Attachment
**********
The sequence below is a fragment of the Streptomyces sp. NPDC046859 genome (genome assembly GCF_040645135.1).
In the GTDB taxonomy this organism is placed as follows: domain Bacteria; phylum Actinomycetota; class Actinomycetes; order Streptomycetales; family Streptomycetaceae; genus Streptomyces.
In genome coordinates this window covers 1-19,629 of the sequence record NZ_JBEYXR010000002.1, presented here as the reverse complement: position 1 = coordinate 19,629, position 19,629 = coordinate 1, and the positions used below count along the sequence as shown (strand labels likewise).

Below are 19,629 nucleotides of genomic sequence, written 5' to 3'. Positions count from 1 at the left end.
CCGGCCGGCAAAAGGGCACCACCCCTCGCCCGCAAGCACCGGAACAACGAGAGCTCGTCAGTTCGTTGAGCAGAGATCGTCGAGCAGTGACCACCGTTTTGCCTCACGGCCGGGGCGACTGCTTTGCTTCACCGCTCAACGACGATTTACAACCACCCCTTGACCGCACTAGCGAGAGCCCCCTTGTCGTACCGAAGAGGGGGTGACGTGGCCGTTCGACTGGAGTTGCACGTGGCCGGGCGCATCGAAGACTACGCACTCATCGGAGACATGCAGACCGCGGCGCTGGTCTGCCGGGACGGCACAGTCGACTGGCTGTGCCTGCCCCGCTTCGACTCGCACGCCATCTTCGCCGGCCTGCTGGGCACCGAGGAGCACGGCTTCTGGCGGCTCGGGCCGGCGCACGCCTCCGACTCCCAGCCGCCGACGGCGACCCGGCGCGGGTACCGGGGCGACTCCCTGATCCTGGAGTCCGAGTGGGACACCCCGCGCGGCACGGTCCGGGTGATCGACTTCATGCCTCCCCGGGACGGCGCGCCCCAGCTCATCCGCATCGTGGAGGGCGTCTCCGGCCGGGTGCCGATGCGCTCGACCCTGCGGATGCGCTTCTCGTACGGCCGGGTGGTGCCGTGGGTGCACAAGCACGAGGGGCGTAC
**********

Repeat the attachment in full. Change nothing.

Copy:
The sequence below is a fragment of the Streptomyces sp. NPDC046859 genome (genome assembly GCF_040645135.1).
In the GTDB taxonomy this organism is placed as follows: domain Bacteria; phylum Actinomycetota; class Actinomycetes; order Streptomycetales; family Streptomycetaceae; genus Streptomyces.
In genome coordinates this window covers 1-19,629 of the sequence record NZ_JBEYXR010000002.1, presented here as the reverse complement: position 1 = coordinate 19,629, position 19,629 = coordinate 1, and the positions used below count along the sequence as shown (strand labels likewise).

Below are 19,629 nucleotides of genomic sequence, written 5' to 3'. Positions count from 1 at the left end.
CCGGCCGGCAAAAGGGCACCACCCCTCGCCCGCAAGCACCGGAACAACGAGAGCTCGTCAGTTCGTTGAGCAGAGATCGTCGAGCAGTGACCACCGTTTTGCCTCACGGCCGGGGCGACTGCTTTGCTTCACCGCTCAACGACGATTTACAACCACCCCTTGACCGCACTAGCGAGAGCCCCCTTGTCGTACCGAAGAGGGGGTGACGTGGCCGTTCGACTGGAGTTGCACGTGGCCGGGCGCATCGAAGACTACGCACTCATCGGAGACATGCAGACCGCGGCGCTGGTCTGCCGGGACGGCACAGTCGACTGGCTGTGCCTGCCCCGCTTCGACTCGCACGCCATCTTCGCCGGCCTGCTGGGCACCGAGGAGCACGGCTTCTGGCGGCTCGGGCCGGCGCACGCCTCCGACTCCCAGCCGCCGACGGCGACCCGGCGCGGGTACCGGGGCGACTCCCTGATCCTGGAGTCCGAGTGGGACACCCCGCGCGGCACGGTCCGGGTGATCGACTTCATGCCTCCCCGGGACGGCGCGCCCCAGCTCATCCGCATCGTGGAGGGCGTCTCCGGCCGGGTGCCGATGCGCTCGACCCTGCGGATGCGCTTCTCGTACGGCCGGGTGGTGCCGTGGGTGCACAAGCACGAGGGGCGTAC